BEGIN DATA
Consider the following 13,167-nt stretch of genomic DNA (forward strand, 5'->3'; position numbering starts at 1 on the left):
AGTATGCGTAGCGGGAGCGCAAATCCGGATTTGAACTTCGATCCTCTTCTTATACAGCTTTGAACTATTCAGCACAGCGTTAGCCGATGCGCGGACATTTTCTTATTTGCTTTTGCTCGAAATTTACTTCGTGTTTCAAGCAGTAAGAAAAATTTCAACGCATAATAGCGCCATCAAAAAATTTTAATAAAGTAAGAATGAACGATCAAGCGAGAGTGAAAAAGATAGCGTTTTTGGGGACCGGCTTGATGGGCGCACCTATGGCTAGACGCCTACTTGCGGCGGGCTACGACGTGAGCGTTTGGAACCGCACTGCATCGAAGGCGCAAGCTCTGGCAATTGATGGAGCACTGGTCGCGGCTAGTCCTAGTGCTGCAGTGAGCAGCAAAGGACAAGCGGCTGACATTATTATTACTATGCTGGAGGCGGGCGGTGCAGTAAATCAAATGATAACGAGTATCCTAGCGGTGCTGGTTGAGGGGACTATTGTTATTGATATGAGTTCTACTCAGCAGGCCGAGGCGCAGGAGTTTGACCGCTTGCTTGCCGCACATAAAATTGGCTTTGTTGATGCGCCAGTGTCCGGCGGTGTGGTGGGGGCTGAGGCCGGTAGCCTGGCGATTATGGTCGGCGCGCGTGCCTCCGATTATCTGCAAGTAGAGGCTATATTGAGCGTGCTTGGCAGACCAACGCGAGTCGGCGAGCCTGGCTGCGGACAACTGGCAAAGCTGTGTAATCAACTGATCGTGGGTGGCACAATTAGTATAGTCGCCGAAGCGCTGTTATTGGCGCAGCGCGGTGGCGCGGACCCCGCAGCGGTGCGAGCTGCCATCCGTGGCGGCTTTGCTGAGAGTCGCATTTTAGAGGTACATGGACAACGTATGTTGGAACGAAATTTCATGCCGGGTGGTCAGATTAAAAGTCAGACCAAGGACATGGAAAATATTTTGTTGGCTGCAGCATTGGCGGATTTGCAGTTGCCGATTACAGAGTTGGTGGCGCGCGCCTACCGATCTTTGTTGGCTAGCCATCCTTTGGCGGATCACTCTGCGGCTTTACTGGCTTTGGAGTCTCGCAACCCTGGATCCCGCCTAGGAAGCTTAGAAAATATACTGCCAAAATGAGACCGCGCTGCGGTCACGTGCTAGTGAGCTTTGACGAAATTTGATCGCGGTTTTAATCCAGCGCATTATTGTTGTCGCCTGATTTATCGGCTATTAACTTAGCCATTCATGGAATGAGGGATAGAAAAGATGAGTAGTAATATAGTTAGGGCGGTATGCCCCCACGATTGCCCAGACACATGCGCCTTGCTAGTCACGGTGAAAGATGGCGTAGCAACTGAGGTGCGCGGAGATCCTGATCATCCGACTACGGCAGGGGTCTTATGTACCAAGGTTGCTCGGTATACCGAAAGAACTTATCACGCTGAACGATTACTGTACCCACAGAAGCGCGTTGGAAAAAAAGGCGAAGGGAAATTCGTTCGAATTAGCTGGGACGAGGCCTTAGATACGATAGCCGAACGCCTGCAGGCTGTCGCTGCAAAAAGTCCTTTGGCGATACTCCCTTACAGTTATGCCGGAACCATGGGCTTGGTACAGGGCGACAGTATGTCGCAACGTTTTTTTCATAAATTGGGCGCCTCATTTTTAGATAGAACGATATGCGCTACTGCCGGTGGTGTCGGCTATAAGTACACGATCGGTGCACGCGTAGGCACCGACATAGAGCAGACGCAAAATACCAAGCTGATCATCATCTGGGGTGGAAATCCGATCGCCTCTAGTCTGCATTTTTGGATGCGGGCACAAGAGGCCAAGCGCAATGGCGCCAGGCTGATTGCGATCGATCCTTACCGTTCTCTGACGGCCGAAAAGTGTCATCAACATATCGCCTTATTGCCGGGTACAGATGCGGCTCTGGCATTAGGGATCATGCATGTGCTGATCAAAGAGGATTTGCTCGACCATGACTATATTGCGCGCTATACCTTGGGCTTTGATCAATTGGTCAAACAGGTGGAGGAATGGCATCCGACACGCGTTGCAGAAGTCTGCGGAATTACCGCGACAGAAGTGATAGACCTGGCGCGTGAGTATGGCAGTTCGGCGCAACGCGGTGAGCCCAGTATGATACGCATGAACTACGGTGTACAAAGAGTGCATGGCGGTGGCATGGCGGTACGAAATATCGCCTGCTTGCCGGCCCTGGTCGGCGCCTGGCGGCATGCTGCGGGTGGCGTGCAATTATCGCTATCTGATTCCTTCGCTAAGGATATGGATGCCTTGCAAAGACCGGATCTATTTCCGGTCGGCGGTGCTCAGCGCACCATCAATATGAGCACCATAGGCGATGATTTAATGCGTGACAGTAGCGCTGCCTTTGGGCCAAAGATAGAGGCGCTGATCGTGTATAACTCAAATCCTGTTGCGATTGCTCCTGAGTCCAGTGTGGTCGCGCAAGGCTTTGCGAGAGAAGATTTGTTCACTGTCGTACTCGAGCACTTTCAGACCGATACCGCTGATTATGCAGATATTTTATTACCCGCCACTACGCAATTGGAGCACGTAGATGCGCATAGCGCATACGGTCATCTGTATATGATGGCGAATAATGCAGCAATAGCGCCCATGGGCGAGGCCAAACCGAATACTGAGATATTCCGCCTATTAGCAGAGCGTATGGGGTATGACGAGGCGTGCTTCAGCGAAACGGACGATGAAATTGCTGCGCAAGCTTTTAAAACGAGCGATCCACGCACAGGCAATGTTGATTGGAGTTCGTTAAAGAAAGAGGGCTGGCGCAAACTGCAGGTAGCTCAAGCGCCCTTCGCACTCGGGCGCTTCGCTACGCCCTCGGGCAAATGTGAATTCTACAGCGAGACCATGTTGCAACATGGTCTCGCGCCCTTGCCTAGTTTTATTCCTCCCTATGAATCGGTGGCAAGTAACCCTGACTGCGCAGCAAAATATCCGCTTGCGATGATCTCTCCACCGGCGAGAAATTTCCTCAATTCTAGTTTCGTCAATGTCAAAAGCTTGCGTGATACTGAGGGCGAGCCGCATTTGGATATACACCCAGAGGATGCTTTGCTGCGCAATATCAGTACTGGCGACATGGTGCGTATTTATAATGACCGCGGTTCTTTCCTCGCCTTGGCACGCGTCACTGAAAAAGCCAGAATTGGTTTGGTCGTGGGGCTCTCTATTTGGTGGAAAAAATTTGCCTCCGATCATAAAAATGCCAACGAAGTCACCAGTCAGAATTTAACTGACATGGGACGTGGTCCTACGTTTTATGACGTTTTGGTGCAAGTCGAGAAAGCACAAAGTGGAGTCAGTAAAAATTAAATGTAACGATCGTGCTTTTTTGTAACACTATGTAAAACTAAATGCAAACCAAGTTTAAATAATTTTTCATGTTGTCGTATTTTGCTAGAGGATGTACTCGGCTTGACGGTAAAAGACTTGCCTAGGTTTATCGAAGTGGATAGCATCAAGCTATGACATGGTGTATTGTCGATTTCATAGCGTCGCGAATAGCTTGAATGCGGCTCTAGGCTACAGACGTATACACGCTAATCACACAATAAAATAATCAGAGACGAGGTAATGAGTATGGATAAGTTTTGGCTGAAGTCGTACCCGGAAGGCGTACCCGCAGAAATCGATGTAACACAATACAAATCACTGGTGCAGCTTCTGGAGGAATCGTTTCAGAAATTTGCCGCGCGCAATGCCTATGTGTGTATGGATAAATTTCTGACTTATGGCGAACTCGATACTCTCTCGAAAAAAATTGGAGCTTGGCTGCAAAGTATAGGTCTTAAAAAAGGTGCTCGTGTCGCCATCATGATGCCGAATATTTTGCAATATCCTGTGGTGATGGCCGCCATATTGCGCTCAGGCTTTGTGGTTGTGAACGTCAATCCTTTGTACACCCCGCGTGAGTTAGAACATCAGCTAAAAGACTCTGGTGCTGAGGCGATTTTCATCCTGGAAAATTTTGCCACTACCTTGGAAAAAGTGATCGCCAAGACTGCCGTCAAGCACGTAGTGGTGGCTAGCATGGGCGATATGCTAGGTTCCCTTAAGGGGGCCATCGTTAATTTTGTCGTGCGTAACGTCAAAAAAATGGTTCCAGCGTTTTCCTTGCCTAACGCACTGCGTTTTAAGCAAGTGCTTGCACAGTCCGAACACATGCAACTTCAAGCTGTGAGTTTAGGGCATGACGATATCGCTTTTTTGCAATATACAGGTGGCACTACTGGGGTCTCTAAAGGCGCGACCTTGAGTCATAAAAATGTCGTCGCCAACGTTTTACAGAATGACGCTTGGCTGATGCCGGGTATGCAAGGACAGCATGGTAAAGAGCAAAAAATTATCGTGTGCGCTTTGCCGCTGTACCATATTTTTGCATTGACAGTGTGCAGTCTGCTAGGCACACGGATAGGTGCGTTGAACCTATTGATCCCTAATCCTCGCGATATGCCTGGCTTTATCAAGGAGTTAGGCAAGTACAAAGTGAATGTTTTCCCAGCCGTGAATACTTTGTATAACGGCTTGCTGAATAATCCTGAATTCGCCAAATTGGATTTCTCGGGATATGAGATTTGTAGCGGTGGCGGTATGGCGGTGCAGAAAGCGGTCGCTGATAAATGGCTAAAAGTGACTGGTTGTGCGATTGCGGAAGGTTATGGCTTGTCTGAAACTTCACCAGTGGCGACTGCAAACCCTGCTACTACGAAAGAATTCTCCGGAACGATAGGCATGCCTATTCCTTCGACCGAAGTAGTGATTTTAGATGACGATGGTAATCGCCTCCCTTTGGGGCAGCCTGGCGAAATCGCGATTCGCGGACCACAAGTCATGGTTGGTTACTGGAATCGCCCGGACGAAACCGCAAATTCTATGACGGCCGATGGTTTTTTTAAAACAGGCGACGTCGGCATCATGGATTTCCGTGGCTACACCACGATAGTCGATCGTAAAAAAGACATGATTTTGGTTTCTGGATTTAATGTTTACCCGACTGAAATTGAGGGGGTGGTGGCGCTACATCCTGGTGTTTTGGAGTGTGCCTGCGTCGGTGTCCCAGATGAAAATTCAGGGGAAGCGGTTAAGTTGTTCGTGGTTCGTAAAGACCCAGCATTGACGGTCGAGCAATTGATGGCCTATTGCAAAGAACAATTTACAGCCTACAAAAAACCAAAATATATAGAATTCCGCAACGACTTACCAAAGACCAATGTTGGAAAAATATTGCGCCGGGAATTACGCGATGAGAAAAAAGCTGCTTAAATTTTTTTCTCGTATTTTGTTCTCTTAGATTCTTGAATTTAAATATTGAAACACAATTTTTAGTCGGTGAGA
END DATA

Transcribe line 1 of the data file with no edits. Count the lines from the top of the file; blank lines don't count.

Consider the following 13,167-nt stretch of genomic DNA (forward strand, 5'->3'; position numbering starts at 1 on the left):